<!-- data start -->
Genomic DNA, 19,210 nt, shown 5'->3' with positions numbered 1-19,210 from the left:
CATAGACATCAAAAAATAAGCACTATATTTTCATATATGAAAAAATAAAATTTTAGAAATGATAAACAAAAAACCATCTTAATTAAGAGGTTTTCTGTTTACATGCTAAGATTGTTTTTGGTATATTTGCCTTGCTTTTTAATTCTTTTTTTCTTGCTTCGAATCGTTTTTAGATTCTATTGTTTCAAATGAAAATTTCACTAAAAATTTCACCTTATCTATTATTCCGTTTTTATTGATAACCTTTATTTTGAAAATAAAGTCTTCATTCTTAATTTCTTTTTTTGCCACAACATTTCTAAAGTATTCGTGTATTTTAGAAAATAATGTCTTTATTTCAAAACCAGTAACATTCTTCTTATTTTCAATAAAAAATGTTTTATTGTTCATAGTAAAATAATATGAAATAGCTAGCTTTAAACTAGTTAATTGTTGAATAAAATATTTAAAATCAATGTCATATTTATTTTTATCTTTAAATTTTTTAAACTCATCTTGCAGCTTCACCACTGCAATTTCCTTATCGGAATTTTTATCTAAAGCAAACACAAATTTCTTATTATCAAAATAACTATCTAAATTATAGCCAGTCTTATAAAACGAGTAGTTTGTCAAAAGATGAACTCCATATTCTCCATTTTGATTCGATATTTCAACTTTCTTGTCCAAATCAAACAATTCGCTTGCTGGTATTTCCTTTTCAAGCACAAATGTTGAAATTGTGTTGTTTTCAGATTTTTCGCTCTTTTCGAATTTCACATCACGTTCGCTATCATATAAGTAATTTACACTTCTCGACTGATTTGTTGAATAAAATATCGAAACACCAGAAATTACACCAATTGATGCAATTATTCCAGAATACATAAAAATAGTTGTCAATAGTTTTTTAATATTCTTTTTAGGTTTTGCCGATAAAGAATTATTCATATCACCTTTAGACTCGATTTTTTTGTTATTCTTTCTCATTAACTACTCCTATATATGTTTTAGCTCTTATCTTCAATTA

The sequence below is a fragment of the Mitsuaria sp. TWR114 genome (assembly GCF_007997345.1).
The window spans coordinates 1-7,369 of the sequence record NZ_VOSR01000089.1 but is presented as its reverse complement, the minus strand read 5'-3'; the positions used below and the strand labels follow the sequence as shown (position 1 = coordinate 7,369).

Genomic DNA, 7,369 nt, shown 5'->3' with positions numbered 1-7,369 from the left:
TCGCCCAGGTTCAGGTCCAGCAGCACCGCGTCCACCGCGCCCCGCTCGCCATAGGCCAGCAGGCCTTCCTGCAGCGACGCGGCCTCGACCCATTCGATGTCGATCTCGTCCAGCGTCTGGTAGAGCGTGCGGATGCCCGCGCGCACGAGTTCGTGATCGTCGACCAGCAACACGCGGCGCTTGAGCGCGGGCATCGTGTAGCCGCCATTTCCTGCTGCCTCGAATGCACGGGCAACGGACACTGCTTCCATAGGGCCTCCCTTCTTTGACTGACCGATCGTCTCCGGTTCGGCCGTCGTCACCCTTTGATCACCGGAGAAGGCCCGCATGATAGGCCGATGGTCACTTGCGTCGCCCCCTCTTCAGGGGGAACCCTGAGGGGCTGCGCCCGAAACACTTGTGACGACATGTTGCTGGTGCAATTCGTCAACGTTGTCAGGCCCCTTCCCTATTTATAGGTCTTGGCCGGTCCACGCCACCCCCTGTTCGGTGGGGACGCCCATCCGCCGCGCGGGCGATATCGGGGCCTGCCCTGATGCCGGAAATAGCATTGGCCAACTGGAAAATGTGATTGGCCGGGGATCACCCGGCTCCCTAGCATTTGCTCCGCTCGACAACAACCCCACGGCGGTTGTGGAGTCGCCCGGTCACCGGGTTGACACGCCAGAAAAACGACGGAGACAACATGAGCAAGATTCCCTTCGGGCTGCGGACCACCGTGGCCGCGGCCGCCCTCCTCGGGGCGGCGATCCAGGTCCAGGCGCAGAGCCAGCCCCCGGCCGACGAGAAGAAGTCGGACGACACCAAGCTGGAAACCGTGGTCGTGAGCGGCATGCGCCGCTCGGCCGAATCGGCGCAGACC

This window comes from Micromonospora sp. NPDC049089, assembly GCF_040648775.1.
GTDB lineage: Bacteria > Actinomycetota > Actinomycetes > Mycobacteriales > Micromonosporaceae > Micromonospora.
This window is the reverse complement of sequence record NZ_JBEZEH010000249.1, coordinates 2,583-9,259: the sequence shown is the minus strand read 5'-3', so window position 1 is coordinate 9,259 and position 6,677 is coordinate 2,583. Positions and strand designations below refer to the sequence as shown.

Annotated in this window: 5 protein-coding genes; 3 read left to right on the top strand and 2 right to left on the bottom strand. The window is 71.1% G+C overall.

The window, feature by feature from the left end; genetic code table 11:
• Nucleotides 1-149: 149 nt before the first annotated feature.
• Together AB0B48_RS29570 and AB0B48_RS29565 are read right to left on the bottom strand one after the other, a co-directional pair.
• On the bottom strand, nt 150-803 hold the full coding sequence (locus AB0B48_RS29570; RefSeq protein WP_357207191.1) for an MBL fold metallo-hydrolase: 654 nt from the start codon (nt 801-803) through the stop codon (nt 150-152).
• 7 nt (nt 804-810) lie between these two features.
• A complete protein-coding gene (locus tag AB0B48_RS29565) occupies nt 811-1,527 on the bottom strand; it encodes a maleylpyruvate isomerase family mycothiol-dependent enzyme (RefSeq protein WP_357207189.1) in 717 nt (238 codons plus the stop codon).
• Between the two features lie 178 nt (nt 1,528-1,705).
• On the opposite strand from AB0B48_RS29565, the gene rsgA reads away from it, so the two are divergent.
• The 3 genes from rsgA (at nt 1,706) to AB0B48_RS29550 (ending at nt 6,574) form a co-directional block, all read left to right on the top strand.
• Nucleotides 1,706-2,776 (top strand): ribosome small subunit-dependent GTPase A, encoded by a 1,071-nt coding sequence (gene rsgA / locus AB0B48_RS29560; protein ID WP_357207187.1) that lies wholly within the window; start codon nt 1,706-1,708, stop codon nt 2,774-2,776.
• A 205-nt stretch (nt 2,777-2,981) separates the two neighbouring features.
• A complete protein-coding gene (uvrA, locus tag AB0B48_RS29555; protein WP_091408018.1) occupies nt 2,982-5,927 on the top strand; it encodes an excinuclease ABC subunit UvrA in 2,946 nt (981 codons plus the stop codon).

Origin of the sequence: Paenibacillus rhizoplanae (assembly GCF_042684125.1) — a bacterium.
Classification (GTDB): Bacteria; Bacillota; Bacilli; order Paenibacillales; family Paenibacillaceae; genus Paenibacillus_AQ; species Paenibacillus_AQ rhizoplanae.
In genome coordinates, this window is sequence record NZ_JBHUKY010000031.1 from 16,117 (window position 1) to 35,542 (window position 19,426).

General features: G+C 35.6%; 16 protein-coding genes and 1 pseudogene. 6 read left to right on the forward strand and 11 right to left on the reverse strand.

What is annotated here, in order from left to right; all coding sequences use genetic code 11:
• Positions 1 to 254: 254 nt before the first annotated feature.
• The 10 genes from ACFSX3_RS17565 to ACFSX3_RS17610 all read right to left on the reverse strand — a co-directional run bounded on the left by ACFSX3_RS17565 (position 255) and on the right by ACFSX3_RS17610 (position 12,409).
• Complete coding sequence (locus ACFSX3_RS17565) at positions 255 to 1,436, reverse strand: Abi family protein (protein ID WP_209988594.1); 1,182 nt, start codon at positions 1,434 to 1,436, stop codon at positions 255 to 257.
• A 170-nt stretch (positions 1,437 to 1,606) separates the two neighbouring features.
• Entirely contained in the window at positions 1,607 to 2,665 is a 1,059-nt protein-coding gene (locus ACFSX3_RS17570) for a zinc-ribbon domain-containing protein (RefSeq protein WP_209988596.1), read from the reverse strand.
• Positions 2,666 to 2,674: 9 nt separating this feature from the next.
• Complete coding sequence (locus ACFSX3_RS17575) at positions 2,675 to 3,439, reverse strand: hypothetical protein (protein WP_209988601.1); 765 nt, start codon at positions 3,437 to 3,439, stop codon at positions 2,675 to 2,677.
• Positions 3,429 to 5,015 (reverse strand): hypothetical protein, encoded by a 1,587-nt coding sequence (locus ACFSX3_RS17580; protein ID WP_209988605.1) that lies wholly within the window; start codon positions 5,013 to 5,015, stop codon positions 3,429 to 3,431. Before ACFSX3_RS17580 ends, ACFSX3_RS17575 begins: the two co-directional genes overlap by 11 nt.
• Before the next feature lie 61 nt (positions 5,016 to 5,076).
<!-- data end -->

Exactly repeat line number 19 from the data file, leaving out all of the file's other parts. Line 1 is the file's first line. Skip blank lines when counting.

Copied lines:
• The 3 genes from rsgA (at nt 1,706) to AB0B48_RS29550 (ending at nt 6,574) form a co-directional block, all read left to right on the top strand.